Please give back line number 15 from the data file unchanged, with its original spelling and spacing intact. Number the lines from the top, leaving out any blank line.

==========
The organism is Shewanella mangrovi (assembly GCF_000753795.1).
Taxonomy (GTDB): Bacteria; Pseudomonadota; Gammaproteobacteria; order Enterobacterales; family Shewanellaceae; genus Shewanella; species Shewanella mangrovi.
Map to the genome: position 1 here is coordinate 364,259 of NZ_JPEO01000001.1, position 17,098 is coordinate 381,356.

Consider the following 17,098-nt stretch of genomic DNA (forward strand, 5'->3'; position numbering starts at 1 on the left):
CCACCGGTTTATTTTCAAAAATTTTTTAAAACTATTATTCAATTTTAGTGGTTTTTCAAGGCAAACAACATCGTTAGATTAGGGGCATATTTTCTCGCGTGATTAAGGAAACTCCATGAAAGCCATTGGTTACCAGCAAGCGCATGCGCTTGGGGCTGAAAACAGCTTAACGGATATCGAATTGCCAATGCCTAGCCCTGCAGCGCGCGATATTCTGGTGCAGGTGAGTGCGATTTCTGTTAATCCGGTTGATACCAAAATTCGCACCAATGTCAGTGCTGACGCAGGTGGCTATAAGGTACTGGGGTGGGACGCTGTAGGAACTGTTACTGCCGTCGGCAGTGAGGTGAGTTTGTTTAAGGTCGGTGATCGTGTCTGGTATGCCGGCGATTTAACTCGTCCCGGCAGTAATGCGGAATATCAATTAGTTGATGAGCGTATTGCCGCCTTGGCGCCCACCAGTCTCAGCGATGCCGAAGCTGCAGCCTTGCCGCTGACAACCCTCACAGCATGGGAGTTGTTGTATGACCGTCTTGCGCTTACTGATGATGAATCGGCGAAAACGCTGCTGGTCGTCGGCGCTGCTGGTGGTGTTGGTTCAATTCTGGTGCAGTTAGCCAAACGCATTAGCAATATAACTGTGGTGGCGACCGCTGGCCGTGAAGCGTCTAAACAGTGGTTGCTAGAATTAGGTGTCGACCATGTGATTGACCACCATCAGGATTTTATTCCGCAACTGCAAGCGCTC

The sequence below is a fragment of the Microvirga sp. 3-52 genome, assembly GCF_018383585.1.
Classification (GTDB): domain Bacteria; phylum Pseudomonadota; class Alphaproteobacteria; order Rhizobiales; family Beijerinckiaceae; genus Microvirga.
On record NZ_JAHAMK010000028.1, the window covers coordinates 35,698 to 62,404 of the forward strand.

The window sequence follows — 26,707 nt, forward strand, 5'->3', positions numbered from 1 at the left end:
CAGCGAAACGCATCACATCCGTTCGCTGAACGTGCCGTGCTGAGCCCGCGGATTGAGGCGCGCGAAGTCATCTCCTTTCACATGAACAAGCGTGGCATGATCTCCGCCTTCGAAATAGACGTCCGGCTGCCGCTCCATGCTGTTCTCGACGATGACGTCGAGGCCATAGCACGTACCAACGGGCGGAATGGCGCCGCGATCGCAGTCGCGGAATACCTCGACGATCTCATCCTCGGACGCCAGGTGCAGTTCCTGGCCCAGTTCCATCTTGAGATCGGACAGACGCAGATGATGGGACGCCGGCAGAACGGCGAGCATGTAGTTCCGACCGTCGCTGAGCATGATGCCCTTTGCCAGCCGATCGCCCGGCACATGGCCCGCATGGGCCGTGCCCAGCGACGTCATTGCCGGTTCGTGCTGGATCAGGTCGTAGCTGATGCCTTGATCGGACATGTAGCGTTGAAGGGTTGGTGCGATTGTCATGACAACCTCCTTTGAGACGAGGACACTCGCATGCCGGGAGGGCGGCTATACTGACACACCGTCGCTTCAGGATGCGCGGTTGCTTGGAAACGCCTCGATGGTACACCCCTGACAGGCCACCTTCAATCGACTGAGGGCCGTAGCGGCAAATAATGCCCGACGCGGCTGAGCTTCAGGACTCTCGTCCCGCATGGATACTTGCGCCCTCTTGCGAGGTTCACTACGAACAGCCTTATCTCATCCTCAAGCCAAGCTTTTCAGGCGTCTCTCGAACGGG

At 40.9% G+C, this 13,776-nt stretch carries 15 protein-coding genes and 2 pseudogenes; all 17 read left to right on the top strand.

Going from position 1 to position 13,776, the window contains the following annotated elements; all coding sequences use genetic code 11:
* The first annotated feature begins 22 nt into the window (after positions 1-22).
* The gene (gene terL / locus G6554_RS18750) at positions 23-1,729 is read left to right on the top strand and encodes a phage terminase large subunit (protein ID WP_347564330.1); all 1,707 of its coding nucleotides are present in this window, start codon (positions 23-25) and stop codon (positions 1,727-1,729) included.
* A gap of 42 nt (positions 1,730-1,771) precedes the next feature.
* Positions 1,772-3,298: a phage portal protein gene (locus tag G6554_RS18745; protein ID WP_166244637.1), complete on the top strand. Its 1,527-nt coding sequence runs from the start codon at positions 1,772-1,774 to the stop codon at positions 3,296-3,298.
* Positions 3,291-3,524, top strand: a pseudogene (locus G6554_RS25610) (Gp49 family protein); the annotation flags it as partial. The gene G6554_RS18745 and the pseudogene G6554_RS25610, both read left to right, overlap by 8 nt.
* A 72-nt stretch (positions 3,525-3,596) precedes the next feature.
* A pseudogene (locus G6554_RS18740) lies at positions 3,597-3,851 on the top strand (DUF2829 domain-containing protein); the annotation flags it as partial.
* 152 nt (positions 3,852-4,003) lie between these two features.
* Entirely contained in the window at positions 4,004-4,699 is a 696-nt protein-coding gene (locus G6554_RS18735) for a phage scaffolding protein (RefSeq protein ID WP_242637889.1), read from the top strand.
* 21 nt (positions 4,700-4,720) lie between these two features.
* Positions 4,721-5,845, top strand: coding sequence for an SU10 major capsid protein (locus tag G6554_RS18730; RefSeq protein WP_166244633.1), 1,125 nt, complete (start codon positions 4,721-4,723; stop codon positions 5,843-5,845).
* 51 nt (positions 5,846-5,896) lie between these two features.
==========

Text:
* A gap of 42 nt (positions 1,730-1,771) precedes the next feature.